Climate change, instability in the Middle East and Brexit will be on the agenda when Boris Johnson meets other world leaders in New York next week.
The prime minister will hold talks with Donald Trump, Emmanuel Macron and Angela Merkel among others at the UN's annual General Assembly.
He will also meet India's Narendra Modi and Irish Prime Minister Leo Varadkar.
The Irish government has said "quite a wide gap" remains between it and the UK over a mutually acceptable Brexit deal.
Speaking on Friday, its foreign minister Simon Coveney said the "mood music" had improved but claims the two sides were inching towards an agreement were "spin".
The UK is due to leave the EU on 31 October unless the bloc agrees to further extend the process. Mr Johnson has said he will not ask for another delay.
Although Brexit is not officially on the agenda of the 74th session of the UN General Assembly, a senior government official said they were "sure it will come up".
Mr Johnson, who will arrive in New York on Sunday, will meet the German and French leaders as well as European Council president Donald Tusk.
It is thought they will discuss a series of ideas put forward by the UK on Thursday aimed at breaking the current deadlock.
"What this gives the PM an opportunity to do is to talk to them at leader level about what some of our proposals are," the government official added.
"At the same time we are under no illusions that there's an awful lot of work to do."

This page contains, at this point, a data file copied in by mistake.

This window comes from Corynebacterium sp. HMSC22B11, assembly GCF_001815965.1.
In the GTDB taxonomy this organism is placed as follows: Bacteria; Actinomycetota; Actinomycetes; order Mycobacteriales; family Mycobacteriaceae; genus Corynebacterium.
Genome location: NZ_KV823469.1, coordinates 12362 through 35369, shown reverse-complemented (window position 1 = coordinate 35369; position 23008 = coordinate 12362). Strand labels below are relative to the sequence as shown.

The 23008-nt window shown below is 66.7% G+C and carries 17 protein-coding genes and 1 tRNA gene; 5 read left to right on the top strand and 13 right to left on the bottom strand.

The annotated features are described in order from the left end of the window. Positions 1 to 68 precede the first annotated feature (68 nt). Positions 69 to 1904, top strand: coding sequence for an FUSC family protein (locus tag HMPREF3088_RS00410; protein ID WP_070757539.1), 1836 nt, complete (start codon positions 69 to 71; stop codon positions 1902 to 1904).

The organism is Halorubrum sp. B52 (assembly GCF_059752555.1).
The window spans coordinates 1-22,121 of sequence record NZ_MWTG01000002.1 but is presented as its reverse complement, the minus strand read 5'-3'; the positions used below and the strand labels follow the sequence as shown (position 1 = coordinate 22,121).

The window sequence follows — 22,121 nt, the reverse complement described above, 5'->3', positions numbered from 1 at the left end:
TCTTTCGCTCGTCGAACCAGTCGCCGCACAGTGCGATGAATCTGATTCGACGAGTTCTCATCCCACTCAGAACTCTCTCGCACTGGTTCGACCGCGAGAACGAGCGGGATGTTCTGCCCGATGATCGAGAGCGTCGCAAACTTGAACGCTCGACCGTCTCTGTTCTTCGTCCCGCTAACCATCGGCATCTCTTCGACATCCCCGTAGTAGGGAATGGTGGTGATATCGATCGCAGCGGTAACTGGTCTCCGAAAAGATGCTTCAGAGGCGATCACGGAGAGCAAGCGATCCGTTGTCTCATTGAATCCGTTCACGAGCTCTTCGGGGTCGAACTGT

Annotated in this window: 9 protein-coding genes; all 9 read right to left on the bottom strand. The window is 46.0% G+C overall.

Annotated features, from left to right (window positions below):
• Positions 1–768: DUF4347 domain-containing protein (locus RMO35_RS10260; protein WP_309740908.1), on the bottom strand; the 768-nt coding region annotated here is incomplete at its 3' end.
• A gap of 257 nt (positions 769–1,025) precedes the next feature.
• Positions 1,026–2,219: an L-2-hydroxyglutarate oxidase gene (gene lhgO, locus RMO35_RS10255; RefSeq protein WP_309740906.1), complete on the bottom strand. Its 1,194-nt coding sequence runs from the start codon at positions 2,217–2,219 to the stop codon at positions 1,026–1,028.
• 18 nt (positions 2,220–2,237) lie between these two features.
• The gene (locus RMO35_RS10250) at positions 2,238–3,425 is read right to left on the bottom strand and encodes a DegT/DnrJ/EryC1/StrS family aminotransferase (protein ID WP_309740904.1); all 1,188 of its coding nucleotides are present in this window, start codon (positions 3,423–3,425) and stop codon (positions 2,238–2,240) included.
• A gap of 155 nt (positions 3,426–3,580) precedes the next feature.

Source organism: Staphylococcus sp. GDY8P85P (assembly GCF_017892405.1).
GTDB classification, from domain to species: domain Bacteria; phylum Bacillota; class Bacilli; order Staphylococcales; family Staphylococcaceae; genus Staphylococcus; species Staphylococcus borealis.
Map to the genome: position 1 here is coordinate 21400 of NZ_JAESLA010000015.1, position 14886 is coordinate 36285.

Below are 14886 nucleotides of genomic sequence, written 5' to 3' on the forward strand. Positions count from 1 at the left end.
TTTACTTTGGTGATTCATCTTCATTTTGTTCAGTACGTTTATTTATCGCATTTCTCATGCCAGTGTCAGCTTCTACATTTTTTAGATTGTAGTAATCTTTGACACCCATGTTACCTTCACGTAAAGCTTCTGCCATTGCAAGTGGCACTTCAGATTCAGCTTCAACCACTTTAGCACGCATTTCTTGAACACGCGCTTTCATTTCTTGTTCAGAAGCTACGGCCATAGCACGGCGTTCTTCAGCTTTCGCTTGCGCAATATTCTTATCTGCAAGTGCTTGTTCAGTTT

The General Assembly is the largest gathering of world leaders in a single place - providing a forum to discuss issues of global concern.
Nuclear disarmament, sustainable development and global healthcare are among the main issues are on the agenda, while a separate climate summit will start on Monday.
Last week's attack on oil facilities in Saudi Arabia - which Houthi rebels in Yemen have claimed responsibility for, but which the US blames on Iran - will also be discussed.
As well as meeting Mr Trump for the second time since he became PM in July, Mr Johnson is also due to hold one-to-one meetings with the leaders of Turkey, Egypt, Ukraine and Jordan.
The PM, who is expected to be accompanied on the trip by his partner Carrie Symonds, said he had three priorities for the upcoming meeting.
"First, how Britain can work with our European and American allies on peace and stability in the Middle East," he said.
"Second, how science and new technologies can help the world deal with climate change and the threats to biodiversity.
"And third, how post-Brexit Britain will be a better place to invest in and live in."